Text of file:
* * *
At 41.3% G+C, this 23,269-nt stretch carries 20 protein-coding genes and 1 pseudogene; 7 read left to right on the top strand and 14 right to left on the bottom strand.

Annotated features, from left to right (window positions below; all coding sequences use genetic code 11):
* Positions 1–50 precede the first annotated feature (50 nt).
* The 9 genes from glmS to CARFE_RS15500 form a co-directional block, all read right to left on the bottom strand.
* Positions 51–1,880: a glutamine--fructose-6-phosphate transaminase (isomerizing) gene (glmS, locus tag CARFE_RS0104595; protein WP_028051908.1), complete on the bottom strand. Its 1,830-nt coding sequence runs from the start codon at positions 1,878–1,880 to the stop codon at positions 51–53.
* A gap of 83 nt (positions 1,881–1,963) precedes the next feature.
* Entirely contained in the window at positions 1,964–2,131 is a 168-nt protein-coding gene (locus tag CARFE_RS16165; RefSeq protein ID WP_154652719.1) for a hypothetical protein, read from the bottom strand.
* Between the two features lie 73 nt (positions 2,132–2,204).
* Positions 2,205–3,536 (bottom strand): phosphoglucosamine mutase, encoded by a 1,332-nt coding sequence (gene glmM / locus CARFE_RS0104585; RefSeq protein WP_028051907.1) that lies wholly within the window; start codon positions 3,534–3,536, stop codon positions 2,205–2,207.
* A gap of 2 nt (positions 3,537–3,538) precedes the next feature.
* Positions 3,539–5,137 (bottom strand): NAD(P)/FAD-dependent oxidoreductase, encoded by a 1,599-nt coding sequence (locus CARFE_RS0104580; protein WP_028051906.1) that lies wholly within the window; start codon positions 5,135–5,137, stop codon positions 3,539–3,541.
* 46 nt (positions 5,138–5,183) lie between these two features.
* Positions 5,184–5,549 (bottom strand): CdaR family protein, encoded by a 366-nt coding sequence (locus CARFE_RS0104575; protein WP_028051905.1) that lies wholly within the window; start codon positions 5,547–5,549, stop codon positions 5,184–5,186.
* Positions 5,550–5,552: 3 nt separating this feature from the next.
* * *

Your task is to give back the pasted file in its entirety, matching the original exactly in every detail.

At 41.3% G+C, this 23,269-nt stretch carries 20 protein-coding genes and 1 pseudogene; 7 read left to right on the top strand and 14 right to left on the bottom strand.

Annotated features, from left to right (window positions below; all coding sequences use genetic code 11):
* Positions 1–50 precede the first annotated feature (50 nt).
* The 9 genes from glmS to CARFE_RS15500 form a co-directional block, all read right to left on the bottom strand.
* Positions 51–1,880: a glutamine--fructose-6-phosphate transaminase (isomerizing) gene (glmS, locus tag CARFE_RS0104595; protein WP_028051908.1), complete on the bottom strand. Its 1,830-nt coding sequence runs from the start codon at positions 1,878–1,880 to the stop codon at positions 51–53.
* A gap of 83 nt (positions 1,881–1,963) precedes the next feature.
* Entirely contained in the window at positions 1,964–2,131 is a 168-nt protein-coding gene (locus tag CARFE_RS16165; RefSeq protein ID WP_154652719.1) for a hypothetical protein, read from the bottom strand.
* Between the two features lie 73 nt (positions 2,132–2,204).
* Positions 2,205–3,536 (bottom strand): phosphoglucosamine mutase, encoded by a 1,332-nt coding sequence (gene glmM / locus CARFE_RS0104585; RefSeq protein WP_028051907.1) that lies wholly within the window; start codon positions 3,534–3,536, stop codon positions 2,205–2,207.
* A gap of 2 nt (positions 3,537–3,538) precedes the next feature.
* Positions 3,539–5,137 (bottom strand): NAD(P)/FAD-dependent oxidoreductase, encoded by a 1,599-nt coding sequence (locus CARFE_RS0104580; protein WP_028051906.1) that lies wholly within the window; start codon positions 5,135–5,137, stop codon positions 3,539–3,541.
* 46 nt (positions 5,138–5,183) lie between these two features.
* Positions 5,184–5,549 (bottom strand): CdaR family protein, encoded by a 366-nt coding sequence (locus CARFE_RS0104575; protein WP_028051905.1) that lies wholly within the window; start codon positions 5,547–5,549, stop codon positions 5,184–5,186.
* Positions 5,550–5,552: 3 nt separating this feature from the next.